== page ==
About Me

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Early childhood education has been my life for over 40 years. I have taught all age groups from infants to 5-year-olds. I was a director for five years in the 1980s, but I returned to the classroom 22 years ago. My passion is watching the ways children explore and discover their world. In the classroom, everything starts with the reciprocal relationships between adults and children and between the children themselves. With that in mind, I plan and set up activities. But that is just the beginning. What actually happens is a flow that includes my efforts to invite, respond and support children's interface with those activities and with others in the room. Oh yeh, and along the way, the children change the activities to suit their own inventiveness and creativity. Now the processes become reciprocal with the children doing the inviting, responding and supporting. Young children are the best learners and teachers. I am truly fortunate to be a part of their journey.

Tuesday, August 22, 2023


A couple weeks ago, I wrote a post singing the praises of offering rocks for children's play and exploration at the sensory table.  You can find the link here.  Now let me sing the praises of offering sticks for children's play and exploration at the sensory table.

For me, the term sticks was a very broad category.  It included such things as bark, driftwood and sticks of various sizes, shapes, lengths and texture.

This display was just one example of items the children could choose from for their play in the sensory table.   This was more than a science table display; it was an invitation for the children to interact with these natural elements in their never ending quest to create.
This child balanced sticks over a bowl and then poured sand through the creation. Was this child recreating a camp fire?

This child got real creative by inserting a crooked stick into the hole of a tree knot to create a microphone. 

This child found a good size piece of bark to fashion it into a ramp for testing how rocks slid down.  That might sound simple, but in essence the child created a tool for her exploration.

Once I knew the children in my room and trusted them to use sticks more constructively than not, I introduced long sticks that I had collected on one of river walks along the Mississippi River.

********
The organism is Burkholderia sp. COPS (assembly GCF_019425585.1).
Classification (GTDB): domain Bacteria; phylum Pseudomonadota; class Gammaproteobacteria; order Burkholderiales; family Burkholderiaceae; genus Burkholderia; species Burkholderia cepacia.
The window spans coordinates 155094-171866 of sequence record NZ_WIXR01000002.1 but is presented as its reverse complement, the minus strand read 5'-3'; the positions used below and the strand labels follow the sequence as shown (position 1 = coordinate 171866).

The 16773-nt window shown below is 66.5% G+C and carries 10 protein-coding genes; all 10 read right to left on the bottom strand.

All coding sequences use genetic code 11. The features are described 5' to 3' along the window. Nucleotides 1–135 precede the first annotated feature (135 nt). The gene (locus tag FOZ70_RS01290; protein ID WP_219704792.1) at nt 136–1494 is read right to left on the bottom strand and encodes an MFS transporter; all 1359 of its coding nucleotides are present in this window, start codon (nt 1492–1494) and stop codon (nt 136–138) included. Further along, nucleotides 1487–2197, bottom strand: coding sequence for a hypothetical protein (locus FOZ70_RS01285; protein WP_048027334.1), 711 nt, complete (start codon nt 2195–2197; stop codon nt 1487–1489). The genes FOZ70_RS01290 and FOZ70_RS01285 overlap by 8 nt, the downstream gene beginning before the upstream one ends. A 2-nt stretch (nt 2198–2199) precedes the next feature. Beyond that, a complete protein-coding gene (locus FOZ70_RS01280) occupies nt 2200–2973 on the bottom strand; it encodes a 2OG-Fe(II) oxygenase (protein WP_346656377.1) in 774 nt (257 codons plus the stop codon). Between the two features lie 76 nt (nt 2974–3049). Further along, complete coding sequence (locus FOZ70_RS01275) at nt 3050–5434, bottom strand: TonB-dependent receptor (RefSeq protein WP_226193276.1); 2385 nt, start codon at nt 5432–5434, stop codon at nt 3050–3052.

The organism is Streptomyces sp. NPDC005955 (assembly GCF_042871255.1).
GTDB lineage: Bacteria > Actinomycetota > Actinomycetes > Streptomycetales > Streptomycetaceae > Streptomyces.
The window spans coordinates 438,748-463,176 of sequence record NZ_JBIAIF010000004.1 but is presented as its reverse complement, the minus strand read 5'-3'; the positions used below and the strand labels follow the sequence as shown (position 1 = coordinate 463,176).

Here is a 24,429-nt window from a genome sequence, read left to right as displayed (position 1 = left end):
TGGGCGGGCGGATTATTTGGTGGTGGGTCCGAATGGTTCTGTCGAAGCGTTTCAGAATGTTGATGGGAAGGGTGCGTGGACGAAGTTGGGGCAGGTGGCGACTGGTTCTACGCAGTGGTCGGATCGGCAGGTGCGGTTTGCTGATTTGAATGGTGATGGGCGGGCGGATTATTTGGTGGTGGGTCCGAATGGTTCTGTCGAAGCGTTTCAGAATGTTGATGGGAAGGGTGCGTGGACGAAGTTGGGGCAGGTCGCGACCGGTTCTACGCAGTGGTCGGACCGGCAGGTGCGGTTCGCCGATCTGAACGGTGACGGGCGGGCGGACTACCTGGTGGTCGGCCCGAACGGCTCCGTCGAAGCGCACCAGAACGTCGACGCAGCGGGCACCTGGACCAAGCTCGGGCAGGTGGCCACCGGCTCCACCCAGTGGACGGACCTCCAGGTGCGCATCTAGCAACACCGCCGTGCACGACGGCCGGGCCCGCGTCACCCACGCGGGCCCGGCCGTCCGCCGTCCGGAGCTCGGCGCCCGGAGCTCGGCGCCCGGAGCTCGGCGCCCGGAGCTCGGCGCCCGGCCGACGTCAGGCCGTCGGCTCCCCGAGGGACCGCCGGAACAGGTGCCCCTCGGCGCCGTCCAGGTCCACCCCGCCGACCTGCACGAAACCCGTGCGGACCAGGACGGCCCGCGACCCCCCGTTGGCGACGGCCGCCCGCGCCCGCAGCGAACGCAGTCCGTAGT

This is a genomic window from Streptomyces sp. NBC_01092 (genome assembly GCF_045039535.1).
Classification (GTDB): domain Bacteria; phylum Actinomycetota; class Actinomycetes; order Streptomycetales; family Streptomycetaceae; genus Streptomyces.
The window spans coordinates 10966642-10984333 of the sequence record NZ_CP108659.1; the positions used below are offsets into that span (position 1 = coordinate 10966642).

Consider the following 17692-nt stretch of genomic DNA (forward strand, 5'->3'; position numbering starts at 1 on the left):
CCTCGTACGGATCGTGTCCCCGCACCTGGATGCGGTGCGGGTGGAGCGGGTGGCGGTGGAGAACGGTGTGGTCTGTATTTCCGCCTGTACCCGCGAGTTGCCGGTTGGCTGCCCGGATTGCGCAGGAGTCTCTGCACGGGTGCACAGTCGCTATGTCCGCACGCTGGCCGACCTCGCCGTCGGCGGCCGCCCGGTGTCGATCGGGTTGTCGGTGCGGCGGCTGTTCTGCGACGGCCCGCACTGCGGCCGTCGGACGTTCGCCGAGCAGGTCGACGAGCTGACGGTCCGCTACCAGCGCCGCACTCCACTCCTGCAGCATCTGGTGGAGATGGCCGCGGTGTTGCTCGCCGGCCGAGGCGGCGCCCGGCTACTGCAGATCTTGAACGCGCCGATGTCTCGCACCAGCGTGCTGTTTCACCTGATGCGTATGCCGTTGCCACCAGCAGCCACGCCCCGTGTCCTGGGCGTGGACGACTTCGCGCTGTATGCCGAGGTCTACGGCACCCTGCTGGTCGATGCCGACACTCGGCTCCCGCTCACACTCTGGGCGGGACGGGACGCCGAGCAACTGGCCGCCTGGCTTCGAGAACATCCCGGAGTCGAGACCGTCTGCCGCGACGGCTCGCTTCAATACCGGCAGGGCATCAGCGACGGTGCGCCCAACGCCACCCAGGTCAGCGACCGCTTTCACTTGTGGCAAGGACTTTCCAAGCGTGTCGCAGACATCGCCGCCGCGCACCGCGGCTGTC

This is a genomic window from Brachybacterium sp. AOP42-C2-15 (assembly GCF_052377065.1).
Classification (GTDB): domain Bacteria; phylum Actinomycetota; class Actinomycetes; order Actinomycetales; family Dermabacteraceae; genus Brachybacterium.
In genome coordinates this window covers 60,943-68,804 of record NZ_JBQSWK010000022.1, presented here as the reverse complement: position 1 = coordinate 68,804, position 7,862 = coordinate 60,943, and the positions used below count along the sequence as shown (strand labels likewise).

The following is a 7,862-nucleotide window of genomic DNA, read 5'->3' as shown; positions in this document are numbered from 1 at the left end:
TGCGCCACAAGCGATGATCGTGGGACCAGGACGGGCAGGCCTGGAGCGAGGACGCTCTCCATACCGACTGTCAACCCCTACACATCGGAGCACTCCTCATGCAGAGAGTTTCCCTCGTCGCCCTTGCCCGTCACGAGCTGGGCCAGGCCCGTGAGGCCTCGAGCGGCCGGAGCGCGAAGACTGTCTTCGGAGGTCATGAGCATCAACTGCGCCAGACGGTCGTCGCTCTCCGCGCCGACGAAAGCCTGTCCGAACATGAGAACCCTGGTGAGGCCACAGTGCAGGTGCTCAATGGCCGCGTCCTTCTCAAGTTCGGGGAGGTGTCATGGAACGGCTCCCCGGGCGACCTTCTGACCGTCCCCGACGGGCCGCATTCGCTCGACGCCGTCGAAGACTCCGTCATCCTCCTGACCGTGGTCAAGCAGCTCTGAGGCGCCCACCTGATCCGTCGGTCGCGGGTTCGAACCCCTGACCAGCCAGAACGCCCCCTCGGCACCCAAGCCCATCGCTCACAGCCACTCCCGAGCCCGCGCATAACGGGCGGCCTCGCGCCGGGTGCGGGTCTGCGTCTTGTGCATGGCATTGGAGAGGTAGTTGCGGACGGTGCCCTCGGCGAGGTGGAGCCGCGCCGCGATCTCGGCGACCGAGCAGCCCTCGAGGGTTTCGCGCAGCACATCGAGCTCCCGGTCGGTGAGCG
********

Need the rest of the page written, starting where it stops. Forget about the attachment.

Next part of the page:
These children decided to build "bridges" across the width of the table.  They then created a game in which they would place a bug on one of the sticks and then shake the stick so the bug would drop into the table.  (Believe it or not, there was absolutely no sword fighting with these sticks!)


I did say I had a broad definition of sticks.  In fact some of the sticks I offered the children were branches.

This child decided to take out all the branches from the sensory table and stack them on the floor.  I really felt like he was "working."  In any case, it fulfilled a need to transport coupled with the physical challenge of moving large pieces of wood. 

Again, I pushed the bounds of what constituted a stick by putting a stump and a tree trunk in the sensory table for the children to explore.

Speaking of transporting and physical challenges that children create for themselves, this child decided to move the trunk of the tree to roll it onto the stump.

If you want to read more about how I introduced sticks in the classroom and how the children made sense of those natural elements, check out this post and this post.

I knew that sticks were important for children.  Any time I would take a walk with children or my grandchildren, they would inevitably pick up sticks.  Since they were important for children, I made a point of bringing them inside creating a context in which the children found constructive ways to use them.

1 comment:

  1. I love this! I haven't known a child yet who hasn't brought a stick into the house, and yet it never occurred to me to put them in the sensory table. Why? Thanks for the inspiration!